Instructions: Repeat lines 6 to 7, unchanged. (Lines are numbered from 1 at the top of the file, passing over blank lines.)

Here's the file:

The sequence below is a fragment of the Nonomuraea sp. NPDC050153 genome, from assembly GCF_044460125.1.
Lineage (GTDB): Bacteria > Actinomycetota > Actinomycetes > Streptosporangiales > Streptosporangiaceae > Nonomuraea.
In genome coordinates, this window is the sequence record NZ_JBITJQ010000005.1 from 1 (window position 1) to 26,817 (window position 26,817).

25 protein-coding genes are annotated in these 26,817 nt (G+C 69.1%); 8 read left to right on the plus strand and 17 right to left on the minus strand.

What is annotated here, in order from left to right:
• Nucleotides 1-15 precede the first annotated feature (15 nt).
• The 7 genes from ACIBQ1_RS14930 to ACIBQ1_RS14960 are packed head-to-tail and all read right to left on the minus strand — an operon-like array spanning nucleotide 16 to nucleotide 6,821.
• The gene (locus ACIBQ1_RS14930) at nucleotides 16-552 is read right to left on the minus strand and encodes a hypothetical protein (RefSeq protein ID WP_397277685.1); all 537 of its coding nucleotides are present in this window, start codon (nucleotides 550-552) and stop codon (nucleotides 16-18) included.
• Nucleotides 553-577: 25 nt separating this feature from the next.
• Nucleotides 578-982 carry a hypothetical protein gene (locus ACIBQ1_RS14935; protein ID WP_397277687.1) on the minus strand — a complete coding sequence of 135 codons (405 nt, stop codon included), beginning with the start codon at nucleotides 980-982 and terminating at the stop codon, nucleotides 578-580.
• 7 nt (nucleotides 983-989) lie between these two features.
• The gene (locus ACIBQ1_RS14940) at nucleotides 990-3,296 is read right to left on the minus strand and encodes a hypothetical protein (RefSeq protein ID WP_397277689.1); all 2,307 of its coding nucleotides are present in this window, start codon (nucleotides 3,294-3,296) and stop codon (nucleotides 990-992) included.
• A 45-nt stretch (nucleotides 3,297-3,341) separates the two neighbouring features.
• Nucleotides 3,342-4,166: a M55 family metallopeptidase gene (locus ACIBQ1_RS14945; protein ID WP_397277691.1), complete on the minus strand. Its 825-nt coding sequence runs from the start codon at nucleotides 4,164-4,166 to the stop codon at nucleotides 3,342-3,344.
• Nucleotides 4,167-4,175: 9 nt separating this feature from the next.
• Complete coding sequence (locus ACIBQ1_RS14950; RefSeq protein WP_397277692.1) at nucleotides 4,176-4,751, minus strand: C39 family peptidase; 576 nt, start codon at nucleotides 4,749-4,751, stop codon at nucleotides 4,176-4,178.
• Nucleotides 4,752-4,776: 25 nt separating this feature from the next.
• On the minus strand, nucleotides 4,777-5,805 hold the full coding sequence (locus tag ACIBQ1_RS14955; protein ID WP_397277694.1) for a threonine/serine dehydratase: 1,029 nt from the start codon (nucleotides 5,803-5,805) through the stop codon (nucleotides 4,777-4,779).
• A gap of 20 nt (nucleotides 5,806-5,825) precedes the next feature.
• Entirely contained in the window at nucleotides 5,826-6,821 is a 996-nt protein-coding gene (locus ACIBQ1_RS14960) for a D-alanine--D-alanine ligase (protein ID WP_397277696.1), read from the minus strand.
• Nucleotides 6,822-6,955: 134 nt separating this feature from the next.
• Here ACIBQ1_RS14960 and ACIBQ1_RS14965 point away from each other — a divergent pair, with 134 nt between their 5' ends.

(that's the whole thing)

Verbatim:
• Nucleotides 1-15 precede the first annotated feature (15 nt).
• The 7 genes from ACIBQ1_RS14930 to ACIBQ1_RS14960 are packed head-to-tail and all read right to left on the minus strand — an operon-like array spanning nucleotide 16 to nucleotide 6,821.